“…From this, it is apparent that the sharing of taxpayer information between countries has received international acceptance, further suggesting that the sharing of U.S. persons’ accountholder information with the IRS pursuant to the Impugned Provisions is indeed reasonable…”
“Even if the banking information of individuals who are not subject to American tax law is captured by the Impugned Provisions, the information is shared with the IRS under the Canada-U.S. Tax Treaty, with the result that it can only be used for the purposes of U.S. tax law. As a consequence, any impact on the privacy interests of the individuals in question is minimal.”[!]
“…The reasonableness of seizures that are carried out in accordance with the Impugned Provisions is further confirmed by the fact that the banking information in issue is shared with the IRS in confidence…”
“..I have concluded that the principle purpose underlying the Canada‑U.S. IGA and the Impugned Provisions – namely avoiding the consequences of the direct application of FATCA in Canada – is an important one. I have also found that individuals have a limited privacy interest in their banking records, and that the method used to collect this information is minimally intrusive. I have also found that the information that is shared with the IRS is afforded protection under the Canada-U.S. Tax Treaty…”
“…I note that there is a disagreement between the parties as to whether individuals seeking to avoid these disadvantages by renouncing their American citizenship will also be subject to an American “Exit Tax”, and whether any such obligation exists independent of FATCA. It is, however, unnecessary to resolve this question, as I do not understand there to be any disagreement about the fact that whether or not affected individuals are indeed subject to an Exit Tax, they will nevertheless face significant costs in terms of professional fees and administrative costs associated with the tax compliance and citizenship renunciation processes.”
“It is evident from the affidavits of several of the Plaintiffs’ witnesses that at least some individuals affected by the Impugned Provisions have little, if any, connection to the United States apart from having been born there. Some such individuals view themselves as being “accidental Americans”, and some were not even aware that they were in fact American citizens until they started looking into the matter.”
“…I am therefore satisfied that the Impugned Provisions draw a distinction between U.S. persons and non-U.S. persons based, at least in part, on their citizenship and/or their national origin…”
“The Charter does not require Canada to assist persons resident in this country in avoiding their obligations under duly-enacted laws of another democratic state, nor does it require this country to shelter those living in Canada from the reach of foreign laws. Indeed, as was noted earlier, insulating persons resident in this country from their obligations under duly-enacted laws of another democratic state is not a value that section 15 of the Charter was designed to foster.”[But all we ask for are our privacy and equality rights.]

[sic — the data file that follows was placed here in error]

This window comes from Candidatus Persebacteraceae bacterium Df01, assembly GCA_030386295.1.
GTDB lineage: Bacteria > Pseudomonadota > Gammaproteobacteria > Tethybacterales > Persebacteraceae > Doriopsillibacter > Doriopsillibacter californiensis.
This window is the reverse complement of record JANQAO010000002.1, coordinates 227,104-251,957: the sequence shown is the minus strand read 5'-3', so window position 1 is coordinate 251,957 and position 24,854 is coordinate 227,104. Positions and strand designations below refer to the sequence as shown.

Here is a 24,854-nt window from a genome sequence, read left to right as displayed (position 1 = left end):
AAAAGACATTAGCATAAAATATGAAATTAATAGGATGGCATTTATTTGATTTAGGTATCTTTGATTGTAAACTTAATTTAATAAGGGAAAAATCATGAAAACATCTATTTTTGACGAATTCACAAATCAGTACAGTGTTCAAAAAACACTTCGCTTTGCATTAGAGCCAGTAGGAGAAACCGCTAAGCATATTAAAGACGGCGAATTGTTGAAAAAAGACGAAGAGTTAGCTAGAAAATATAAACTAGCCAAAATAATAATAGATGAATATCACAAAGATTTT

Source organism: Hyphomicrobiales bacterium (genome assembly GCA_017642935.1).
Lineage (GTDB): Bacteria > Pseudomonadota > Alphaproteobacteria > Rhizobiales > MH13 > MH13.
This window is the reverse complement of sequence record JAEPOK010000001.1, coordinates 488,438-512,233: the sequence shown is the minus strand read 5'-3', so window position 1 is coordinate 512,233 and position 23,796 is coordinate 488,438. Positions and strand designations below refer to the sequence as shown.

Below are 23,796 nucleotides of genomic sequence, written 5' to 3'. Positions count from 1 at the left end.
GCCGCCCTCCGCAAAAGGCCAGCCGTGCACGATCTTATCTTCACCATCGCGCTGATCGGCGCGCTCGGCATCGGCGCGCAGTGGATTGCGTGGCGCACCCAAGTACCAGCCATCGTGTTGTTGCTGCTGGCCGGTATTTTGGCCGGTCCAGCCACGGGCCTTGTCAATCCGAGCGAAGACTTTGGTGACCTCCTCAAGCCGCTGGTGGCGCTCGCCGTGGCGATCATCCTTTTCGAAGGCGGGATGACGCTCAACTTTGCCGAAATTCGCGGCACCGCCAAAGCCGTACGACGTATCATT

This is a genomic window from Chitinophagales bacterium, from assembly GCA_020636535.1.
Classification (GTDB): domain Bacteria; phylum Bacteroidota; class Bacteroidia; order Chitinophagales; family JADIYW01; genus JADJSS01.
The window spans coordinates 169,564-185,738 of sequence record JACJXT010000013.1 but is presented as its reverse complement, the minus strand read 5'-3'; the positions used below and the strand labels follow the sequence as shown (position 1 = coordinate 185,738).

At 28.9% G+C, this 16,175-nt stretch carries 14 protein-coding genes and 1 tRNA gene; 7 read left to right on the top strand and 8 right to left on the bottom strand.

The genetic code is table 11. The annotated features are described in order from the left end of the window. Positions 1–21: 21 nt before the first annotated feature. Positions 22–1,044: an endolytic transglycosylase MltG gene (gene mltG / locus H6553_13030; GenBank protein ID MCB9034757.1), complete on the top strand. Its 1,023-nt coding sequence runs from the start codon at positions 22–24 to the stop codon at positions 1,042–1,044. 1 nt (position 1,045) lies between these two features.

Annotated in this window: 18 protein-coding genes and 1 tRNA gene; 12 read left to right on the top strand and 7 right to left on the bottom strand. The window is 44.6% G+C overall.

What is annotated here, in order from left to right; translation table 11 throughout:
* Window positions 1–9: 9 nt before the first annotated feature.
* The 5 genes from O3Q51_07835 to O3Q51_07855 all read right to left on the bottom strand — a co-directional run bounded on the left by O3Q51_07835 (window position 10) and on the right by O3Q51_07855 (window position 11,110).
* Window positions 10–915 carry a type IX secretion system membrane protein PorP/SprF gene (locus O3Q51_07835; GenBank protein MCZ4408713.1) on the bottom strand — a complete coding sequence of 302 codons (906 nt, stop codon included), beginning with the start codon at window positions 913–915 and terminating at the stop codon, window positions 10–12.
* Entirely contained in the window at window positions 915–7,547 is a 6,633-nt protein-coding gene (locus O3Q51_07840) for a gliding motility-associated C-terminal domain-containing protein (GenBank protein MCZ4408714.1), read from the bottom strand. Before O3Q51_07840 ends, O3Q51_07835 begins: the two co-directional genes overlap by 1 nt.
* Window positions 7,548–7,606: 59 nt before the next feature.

“…I find that the Impugned Provisions do not reinforce, perpetuate or exacerbate disadvantage, nor do they violate the norm of substantive equality in subsection 15(1) of the Charter. I am also not persuaded that the Impugned Provisions involve the oppression or unfair dominance of one group by another, or a denial to one group of protections that are basic or necessary for full participation in Canadian society…”
“… While these individuals’ frustration may be understandable, when viewed objectively, the decision of the Canadian government to share these individuals’ banking information with the IRS because their American citizenship or national origin makes them subject to American tax laws does not devalue their worth as individuals. Nor does it send the message that U.S. persons are less capable or less worthy of recognition as human beings or as members of Canadian society. It is thus not discriminatory.
The justification for our ADSC-ADSC (Alliance for the Defence of Canadian Sovereignty) lawsuit, which began on August 11, 2014, is that Canada’s FATCA IGA legislation, infringes on privacy (Charter section 8) and equality (section 15) rights of Canadian citizens, and the sovereignty of our country.
—- Plaintiffs and their supporters went to Federal Court because they/we feel that privacy, equality, and sovereignty matter.
Justice Mactavish came to a different Conclusion in her decision:
“ Having failed to establish that the Impugned Provisions violate either section 8 or section 15 of the Canadian Charter of Rights and Freedoms, it follows that the Plaintiffs’ action will be dismissed.”